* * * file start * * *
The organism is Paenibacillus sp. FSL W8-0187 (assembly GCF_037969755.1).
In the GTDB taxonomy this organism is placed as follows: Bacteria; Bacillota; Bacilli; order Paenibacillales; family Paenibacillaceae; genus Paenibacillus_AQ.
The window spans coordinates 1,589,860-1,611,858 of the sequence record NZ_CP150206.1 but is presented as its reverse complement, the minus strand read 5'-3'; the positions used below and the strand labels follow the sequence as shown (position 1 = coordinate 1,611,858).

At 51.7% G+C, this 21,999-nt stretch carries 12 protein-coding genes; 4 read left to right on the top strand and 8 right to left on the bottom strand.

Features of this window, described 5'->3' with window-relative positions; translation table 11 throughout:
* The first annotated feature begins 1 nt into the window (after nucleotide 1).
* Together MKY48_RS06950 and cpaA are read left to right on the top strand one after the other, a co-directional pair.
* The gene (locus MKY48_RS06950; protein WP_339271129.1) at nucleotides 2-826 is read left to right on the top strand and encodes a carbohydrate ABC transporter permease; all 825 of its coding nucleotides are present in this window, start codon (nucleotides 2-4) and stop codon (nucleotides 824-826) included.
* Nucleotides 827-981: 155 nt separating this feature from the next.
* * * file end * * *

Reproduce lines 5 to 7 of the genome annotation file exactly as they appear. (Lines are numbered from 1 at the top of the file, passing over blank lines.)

Features of this window, described 5'->3' with window-relative positions; translation table 11 throughout:
* The first annotated feature begins 1 nt into the window (after nucleotide 1).
* Together MKY48_RS06950 and cpaA are read left to right on the top strand one after the other, a co-directional pair.